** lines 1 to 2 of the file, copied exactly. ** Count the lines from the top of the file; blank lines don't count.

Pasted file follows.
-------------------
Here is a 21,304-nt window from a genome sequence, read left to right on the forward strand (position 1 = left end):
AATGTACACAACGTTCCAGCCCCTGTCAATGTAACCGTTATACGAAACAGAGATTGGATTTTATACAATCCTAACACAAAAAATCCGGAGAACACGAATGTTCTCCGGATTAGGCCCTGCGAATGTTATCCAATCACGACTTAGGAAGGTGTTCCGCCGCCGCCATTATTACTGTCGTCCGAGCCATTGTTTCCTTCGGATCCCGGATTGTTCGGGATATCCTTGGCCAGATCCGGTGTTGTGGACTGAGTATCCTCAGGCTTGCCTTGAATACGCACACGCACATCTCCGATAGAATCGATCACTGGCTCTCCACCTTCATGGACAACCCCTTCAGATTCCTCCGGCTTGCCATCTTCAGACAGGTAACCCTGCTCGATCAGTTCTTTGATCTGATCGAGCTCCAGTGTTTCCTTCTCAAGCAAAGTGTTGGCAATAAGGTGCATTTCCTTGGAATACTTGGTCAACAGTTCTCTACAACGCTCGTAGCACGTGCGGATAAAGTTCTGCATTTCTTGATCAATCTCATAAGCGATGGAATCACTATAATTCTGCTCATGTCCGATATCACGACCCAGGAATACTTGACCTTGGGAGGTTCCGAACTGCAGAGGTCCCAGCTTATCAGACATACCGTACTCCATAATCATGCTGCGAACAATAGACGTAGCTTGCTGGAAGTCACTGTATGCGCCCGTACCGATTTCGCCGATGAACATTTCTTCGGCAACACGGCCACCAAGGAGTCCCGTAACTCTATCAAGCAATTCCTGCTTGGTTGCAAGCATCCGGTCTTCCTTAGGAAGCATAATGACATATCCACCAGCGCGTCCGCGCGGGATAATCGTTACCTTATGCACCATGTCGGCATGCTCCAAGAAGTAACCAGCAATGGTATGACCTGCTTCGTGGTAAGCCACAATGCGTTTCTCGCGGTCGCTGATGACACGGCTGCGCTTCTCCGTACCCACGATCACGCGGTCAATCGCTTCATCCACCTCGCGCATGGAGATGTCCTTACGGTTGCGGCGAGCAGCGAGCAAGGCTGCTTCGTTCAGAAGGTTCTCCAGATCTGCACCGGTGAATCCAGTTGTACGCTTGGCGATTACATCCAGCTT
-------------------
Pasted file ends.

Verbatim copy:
Here is a 21,304-nt window from a genome sequence, read left to right on the forward strand (position 1 = left end):
AATGTACACAACGTTCCAGCCCCTGTCAATGTAACCGTTATACGAAACAGAGATTGGATTTTATACAATCCTAACACAAAAAATCCGGAGAACACGAATGTTCTCCGGATTAGGCCCTGCGAATGTTATCCAATCACGACTTAGGAAGGTGTTCCGCCGCCGCCATTATTACTGTCGTCCGAGCCATTGTTTCCTTCGGATCCCGGATTGTTCGGGATATCCTTGGCCAGATCCGGTGTTGTGGACTGAGTATCCTCAGGCTTGCCTTGAATACGCACACGCACATCTCCGATAGAATCGATCACTGGCTCTCCACCTTCATGGACAACCCCTTCAGATTCCTCCGGCTTGCCATCTTCAGACAGGTAACCCTGCTCGATCAGTTCTTTGATCTGATCGAGCTCCAGTGTTTCCTTCTCAAGCAAAGTGTTGGCAATAAGGTGCATTTCCTTGGAATACTTGGTCAACAGTTCTCTACAACGCTCGTAGCACGTGCGGATAAAGTTCTGCATTTCTTGATCAATCTCATAAGCGATGGAATCACTATAATTCTGCTCATGTCCGATATCACGACCCAGGAATACTTGACCTTGGGAGGTTCCGAACTGCAGAGGTCCCAGCTTATCAGACATACCGTACTCCATAATCATGCTGCGAACAATAGACGTAGCTTGCTGGAAGTCACTGTATGCGCCCGTACCGATTTCGCCGATGAACATTTCTTCGGCAACACGGCCACCAAGGAGTCCCGTAACTCTATCAAGCAATTCCTGCTTGGTTGCAAGCATCCGGTCTTCCTTAGGAAGCATAATGACATATCCACCAGCGCGTCCGCGCGGGATAATCGTTACCTTATGCACCATGTCGGCATGCTCCAAGAAGTAACCAGCAATGGTATGACCTGCTTCGTGGTAAGCCACAATGCGTTTCTCGCGGTCGCTGATGACACGGCTGCGCTTCTCCGTACCCACGATCACGCGGTCAATCGCTTCATCCACCTCGCGCATGGAGATGTCCTTACGGTTGCGGCGAGCAGCGAGCAAGGCTGCTTCGTTCAGAAGGTTCTCCAGATCTGCACCGGTGAATCCAGTTGTACGCTTGGCGATTACATCCAGCTT